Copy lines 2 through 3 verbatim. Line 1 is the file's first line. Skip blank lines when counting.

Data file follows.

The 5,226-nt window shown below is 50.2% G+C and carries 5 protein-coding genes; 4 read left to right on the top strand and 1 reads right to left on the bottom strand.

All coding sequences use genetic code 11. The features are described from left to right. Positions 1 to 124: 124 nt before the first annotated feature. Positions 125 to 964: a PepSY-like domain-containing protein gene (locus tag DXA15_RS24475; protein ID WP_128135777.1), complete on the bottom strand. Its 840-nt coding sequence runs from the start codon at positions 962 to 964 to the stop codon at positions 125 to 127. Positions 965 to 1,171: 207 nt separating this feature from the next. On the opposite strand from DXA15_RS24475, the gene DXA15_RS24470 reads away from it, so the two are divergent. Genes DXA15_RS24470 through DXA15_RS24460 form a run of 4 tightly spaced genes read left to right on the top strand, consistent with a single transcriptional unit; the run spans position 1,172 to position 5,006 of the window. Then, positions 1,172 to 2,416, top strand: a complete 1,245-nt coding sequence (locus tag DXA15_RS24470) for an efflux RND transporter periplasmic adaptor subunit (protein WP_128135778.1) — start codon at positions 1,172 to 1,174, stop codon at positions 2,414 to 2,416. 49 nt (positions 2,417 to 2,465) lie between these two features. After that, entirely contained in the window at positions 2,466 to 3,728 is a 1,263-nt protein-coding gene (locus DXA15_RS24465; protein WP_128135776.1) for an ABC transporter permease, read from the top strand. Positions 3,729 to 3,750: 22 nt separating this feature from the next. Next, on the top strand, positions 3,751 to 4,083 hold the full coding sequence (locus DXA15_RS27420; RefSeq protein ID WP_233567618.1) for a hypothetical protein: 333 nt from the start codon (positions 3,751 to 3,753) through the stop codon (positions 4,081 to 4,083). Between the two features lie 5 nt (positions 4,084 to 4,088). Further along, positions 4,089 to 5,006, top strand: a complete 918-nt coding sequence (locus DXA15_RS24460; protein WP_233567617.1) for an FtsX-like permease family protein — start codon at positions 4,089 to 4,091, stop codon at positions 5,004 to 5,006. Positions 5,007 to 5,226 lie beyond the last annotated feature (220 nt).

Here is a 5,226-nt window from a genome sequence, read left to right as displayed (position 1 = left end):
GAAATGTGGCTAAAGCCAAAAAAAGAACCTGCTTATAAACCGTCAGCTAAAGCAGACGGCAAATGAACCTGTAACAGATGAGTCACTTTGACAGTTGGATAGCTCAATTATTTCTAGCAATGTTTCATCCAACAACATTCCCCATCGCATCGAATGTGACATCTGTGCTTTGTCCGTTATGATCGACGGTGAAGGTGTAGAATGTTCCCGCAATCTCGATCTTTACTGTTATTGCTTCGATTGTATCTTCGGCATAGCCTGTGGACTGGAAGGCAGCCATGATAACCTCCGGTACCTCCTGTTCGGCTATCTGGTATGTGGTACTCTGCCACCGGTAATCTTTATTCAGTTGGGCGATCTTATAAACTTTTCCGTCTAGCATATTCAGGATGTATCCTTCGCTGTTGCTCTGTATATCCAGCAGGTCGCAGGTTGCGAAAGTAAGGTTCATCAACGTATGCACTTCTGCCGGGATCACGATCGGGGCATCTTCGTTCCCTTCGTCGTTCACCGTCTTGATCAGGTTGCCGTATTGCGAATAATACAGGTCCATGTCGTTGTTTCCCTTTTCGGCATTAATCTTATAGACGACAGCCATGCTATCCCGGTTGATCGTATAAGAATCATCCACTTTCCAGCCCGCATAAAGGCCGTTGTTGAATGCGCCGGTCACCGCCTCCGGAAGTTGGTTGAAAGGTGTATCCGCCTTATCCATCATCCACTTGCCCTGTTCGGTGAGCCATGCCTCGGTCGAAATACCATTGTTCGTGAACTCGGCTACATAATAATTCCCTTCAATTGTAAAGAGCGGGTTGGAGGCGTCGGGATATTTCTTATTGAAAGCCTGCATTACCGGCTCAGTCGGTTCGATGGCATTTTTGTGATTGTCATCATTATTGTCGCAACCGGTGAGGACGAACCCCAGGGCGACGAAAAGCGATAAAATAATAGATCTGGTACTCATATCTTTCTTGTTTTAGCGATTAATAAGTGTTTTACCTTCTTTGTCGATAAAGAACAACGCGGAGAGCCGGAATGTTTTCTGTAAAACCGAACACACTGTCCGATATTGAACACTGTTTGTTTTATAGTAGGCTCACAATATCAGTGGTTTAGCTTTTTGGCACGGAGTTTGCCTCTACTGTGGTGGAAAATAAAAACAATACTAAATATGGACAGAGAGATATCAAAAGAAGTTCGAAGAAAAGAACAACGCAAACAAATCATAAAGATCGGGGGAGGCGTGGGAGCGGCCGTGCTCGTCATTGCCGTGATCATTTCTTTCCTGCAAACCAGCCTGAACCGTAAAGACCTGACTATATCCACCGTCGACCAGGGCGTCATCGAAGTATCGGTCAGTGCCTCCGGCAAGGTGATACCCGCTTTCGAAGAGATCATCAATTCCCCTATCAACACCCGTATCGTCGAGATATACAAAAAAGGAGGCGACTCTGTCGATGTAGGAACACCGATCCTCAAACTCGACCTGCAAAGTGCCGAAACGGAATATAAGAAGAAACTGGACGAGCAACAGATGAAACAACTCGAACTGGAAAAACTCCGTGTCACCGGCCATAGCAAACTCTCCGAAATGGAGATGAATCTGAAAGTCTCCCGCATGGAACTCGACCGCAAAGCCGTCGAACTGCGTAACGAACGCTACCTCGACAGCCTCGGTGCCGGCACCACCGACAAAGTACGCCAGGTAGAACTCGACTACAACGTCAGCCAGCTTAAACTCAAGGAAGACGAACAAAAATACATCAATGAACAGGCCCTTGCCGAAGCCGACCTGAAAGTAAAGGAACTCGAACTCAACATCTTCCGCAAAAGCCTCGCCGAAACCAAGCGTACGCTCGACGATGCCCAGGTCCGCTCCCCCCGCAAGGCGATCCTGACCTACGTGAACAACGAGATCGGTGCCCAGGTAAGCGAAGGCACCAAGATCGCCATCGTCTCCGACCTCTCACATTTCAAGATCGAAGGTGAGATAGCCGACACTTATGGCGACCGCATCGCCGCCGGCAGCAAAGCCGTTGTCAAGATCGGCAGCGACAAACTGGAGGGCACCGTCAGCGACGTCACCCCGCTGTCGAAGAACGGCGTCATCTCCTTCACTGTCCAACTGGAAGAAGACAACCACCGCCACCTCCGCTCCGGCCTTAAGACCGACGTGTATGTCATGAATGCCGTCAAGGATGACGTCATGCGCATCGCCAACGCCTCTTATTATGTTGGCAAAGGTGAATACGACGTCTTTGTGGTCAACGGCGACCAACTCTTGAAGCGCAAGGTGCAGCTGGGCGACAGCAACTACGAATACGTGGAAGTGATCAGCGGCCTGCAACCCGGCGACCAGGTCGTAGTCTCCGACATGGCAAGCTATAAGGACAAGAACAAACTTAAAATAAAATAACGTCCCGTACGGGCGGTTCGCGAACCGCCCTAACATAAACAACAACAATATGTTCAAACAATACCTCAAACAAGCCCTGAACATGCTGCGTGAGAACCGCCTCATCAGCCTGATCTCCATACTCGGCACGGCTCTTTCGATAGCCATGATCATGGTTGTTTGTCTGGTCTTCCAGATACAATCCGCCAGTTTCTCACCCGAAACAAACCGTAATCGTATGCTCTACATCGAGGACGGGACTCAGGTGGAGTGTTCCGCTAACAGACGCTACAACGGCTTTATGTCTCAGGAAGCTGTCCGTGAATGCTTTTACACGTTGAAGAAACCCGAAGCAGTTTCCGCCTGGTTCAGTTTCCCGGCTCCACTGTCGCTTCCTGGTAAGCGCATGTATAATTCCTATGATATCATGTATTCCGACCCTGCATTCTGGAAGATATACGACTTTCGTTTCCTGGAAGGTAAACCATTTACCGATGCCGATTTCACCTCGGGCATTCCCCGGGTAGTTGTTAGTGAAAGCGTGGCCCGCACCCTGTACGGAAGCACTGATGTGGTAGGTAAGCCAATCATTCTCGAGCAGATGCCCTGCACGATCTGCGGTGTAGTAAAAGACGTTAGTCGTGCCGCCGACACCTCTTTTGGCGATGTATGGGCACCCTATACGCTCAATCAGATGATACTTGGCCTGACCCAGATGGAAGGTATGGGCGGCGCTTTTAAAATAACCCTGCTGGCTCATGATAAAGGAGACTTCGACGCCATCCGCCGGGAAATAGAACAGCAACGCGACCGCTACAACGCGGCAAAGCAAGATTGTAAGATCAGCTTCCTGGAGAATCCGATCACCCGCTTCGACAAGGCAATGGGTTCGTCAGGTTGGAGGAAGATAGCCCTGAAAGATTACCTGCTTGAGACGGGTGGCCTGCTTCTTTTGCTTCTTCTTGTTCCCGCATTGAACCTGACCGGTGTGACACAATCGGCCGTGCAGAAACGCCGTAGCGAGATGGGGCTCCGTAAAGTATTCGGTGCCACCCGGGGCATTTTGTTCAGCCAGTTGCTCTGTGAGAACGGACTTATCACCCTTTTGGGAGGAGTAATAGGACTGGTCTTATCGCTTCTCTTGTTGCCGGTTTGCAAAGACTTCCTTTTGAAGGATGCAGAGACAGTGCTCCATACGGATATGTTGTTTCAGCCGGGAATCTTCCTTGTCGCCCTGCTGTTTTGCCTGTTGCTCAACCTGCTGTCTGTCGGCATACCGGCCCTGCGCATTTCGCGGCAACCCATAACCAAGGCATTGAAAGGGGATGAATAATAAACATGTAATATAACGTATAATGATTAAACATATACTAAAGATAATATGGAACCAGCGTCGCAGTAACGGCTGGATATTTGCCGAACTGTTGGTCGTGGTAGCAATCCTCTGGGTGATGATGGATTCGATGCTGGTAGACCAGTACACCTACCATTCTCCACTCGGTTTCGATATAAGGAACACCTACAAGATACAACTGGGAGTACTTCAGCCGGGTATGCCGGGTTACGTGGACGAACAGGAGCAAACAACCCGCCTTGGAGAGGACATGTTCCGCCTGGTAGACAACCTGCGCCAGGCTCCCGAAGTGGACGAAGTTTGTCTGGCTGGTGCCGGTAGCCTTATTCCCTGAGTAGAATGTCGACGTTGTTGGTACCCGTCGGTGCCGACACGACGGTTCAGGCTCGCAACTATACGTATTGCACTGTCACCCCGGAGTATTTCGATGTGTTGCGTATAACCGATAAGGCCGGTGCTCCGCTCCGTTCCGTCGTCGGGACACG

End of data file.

All coding sequences use genetic code 11. The features are described from left to right. Positions 1 to 124: 124 nt before the first annotated feature. Positions 125 to 964: a PepSY-like domain-containing protein gene (locus tag DXA15_RS24475; protein ID WP_128135777.1), complete on the bottom strand. Its 840-nt coding sequence runs from the start codon at positions 962 to 964 to the stop codon at positions 125 to 127. Positions 965 to 1,171: 207 nt separating this feature from the next. On the opposite strand from DXA15_RS24475, the gene DXA15_RS24470 reads away from it, so the two are divergent. Genes DXA15_RS24470 through DXA15_RS24460 form a run of 4 tightly spaced genes read left to right on the top strand, consistent with a single transcriptional unit; the run spans position 1,172 to position 5,006 of the window. Then, positions 1,172 to 2,416, top strand: a complete 1,245-nt coding sequence (locus tag DXA15_RS24470) for an efflux RND transporter periplasmic adaptor subunit (protein WP_128135778.1) — start codon at positions 1,172 to 1,174, stop codon at positions 2,414 to 2,416. 49 nt (positions 2,417 to 2,465) lie between these two features. After that, entirely contained in the window at positions 2,466 to 3,728 is a 1,263-nt protein-coding gene (locus DXA15_RS24465; protein WP_128135776.1) for an ABC transporter permease, read from the top strand. Positions 3,729 to 3,750: 22 nt separating this feature from the next. Next, on the top strand, positions 3,751 to 4,083 hold the full coding sequence (locus DXA15_RS27420; RefSeq protein ID WP_233567618.1) for a hypothetical protein: 333 nt from the start codon (positions 3,751 to 3,753) through the stop codon (positions 4,081 to 4,083). Between the two features lie 5 nt (positions 4,084 to 4,088). Further along, positions 4,089 to 5,006, top strand: a complete 918-nt coding sequence (locus DXA15_RS24460; protein WP_233567617.1) for an FtsX-like permease family protein — start codon at positions 4,089 to 4,091, stop codon at positions 5,004 to 5,006. Positions 5,007 to 5,226 lie beyond the last annotated feature (220 nt).

Here is a 5,226-nt window from a genome sequence, read left to right as displayed (position 1 = left end):